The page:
BOISE – We're down to the final days before the November election, and there's a push from the candidates and those fighting for and against the issues.
One of the two bond issues on the ballot for people in Boise is the fire safety bond.
Those KTVB spoke to, both for and against, agree that some of the facilities firefighters are currently using are outdated and at times can create safety issues. What they disagree on is the money.
If you were to build on common ground, Mike Tracy, who is against the bond, and Brice Sloan, who is for it, agree that these firefighters are not working in an ideal situation.
"The only way we can have live fire training safely now, is in a structure like this that somebody has donated," said Boise Fire Chief Dennis Doan.
Doan says his current training facility off W Shoreline Drive is around 50 years old and can't provide realistic training for new recruits. That's why he trained Friday at a donated home in south Boise.
The bond would pay for a new facility.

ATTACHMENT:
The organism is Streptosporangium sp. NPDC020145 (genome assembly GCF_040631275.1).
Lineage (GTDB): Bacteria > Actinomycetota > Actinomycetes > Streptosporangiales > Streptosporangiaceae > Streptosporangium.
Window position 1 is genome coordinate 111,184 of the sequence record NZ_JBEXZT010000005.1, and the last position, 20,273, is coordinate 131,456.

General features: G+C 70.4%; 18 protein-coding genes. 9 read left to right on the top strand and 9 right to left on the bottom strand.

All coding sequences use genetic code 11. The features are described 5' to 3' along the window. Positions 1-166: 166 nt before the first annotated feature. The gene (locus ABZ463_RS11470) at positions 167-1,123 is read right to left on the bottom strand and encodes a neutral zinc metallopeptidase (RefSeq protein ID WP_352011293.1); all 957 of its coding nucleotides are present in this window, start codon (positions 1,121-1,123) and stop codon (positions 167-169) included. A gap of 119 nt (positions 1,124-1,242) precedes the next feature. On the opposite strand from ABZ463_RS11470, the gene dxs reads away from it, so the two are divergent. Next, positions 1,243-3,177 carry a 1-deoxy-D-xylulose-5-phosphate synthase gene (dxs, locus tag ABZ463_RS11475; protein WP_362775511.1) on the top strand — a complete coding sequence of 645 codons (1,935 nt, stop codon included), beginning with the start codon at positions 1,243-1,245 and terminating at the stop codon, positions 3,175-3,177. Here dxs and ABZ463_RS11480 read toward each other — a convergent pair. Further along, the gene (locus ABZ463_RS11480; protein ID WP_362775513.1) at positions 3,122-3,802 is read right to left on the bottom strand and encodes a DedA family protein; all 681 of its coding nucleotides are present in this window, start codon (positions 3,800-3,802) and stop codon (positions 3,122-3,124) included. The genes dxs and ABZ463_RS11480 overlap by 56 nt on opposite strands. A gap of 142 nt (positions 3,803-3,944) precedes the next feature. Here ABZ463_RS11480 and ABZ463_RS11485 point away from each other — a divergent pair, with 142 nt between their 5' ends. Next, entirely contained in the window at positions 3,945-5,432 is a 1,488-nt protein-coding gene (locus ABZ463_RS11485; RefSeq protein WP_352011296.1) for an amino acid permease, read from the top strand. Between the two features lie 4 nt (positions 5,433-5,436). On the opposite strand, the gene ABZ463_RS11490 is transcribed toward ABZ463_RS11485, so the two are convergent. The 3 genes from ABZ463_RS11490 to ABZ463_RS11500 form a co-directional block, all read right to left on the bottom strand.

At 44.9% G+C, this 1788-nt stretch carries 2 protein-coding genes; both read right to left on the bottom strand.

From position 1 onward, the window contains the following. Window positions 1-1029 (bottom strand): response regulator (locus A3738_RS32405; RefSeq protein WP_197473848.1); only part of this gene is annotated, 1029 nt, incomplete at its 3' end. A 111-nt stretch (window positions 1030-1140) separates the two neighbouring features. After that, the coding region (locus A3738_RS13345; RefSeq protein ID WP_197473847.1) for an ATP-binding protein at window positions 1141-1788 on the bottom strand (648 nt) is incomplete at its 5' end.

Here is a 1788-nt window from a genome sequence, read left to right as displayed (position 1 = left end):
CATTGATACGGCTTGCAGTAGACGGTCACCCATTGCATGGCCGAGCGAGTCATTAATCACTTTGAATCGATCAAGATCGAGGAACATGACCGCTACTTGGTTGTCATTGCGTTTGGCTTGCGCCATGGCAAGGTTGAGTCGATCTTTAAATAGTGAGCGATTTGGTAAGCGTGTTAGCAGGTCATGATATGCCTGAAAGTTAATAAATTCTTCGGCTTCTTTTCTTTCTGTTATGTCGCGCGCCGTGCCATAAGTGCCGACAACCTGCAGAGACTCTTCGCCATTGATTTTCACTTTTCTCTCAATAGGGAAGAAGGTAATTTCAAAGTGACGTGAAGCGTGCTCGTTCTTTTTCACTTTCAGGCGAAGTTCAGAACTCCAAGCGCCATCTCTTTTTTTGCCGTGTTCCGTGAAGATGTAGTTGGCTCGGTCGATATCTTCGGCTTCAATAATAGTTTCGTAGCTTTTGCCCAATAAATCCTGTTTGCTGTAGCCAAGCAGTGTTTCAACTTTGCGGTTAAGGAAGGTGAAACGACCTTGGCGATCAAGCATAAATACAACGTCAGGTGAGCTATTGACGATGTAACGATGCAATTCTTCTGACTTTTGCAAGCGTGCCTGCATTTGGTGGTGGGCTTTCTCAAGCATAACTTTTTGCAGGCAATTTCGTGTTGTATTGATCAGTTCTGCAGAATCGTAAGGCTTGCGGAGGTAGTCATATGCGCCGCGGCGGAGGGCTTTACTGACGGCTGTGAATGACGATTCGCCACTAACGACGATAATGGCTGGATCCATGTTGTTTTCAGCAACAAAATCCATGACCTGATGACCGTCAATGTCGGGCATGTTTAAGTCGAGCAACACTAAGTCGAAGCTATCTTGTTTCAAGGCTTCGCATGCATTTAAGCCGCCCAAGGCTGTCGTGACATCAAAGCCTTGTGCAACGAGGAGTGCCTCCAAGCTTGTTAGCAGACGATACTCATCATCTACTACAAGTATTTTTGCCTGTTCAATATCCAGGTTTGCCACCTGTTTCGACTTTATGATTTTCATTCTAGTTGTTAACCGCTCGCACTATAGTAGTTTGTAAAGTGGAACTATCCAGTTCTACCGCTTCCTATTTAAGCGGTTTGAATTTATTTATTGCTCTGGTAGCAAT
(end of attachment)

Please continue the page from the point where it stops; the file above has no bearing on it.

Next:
If approved, the money from the fire safety bond would also go towards improvements at four fire stations.
Tracy opposes the bond, not the need to improve facilities, but doesn’t like the city asking tax payers for more money. Even though he lives in Meridian, he owns a business and a rental home in Boise.
"For the simple reason that the money is not needed,” said Tracy. “Shame on the mayor and shame on the city council for not taking care of the fire station and the firemen and the police department already."
Tracy paid $2,000 to print up and mail fliers to 8,700 Boise Republicans telling them to vote no.
"They're wasting the money. It's not that it's a dollar a month per household. That's not the issue,” Tracy said. “It's the cumulative effect of one tax increase after another."
But Brice Sloan, Co-chair of Yes Yes for Boise, a group urging voters to vote yes on the bond, sees things differently.
"I know there's a lot of urgency in the training and facilities standpoint, that really we need to address this quickly and the bond is the best way to address the long-term asset," said Sloan.
The bond asks tax payers to pay more than $26 million in principal and interest over the next 20 years.
Without a specific budget for firefighting capital expenses, Sloan believes the bond is the way to get it done.
"Right now we need to get their back and invest in additional training and facilities," said Sloan.
For this to pass a super majority, or 66 and two thirds, of voters need to vote yes.
The other bond on the ballot Tuesday in Boise is the open space and parks bond.